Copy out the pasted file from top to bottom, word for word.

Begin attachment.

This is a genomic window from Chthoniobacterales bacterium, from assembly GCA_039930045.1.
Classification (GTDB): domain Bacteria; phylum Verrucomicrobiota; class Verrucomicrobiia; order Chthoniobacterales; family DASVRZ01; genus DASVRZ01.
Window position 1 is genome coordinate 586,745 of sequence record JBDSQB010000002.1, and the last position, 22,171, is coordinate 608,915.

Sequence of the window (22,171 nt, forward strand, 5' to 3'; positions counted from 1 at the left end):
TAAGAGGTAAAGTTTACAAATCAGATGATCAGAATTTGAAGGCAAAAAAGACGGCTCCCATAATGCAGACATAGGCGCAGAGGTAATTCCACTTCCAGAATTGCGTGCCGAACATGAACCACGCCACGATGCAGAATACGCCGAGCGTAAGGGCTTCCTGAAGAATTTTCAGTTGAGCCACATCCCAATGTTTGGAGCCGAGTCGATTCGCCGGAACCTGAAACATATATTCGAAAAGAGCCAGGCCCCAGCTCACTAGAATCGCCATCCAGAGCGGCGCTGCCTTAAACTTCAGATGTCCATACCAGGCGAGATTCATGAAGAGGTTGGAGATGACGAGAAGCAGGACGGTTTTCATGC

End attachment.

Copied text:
This is a genomic window from Chthoniobacterales bacterium, from assembly GCA_039930045.1.
Classification (GTDB): domain Bacteria; phylum Verrucomicrobiota; class Verrucomicrobiia; order Chthoniobacterales; family DASVRZ01; genus DASVRZ01.
Window position 1 is genome coordinate 586,745 of sequence record JBDSQB010000002.1, and the last position, 22,171, is coordinate 608,915.

Sequence of the window (22,171 nt, forward strand, 5' to 3'; positions counted from 1 at the left end):
TAAGAGGTAAAGTTTACAAATCAGATGATCAGAATTTGAAGGCAAAAAAGACGGCTCCCATAATGCAGACATAGGCGCAGAGGTAATTCCACTTCCAGAATTGCGTGCCGAACATGAACCACGCCACGATGCAGAATACGCCGAGCGTAAGGGCTTCCTGAAGAATTTTCAGTTGAGCCACATCCCAATGTTTGGAGCCGAGTCGATTCGCCGGAACCTGAAACATATATTCGAAAAGAGCCAGGCCCCAGCTCACTAGAATCGCCATCCAGAGCGGCGCTGCCTTAAACTTCAGATGTCCATACCAGGCGAGATTCATGAAGAGGTTGGAGATGACGAGAAGCAGGACGGTTTTCATGC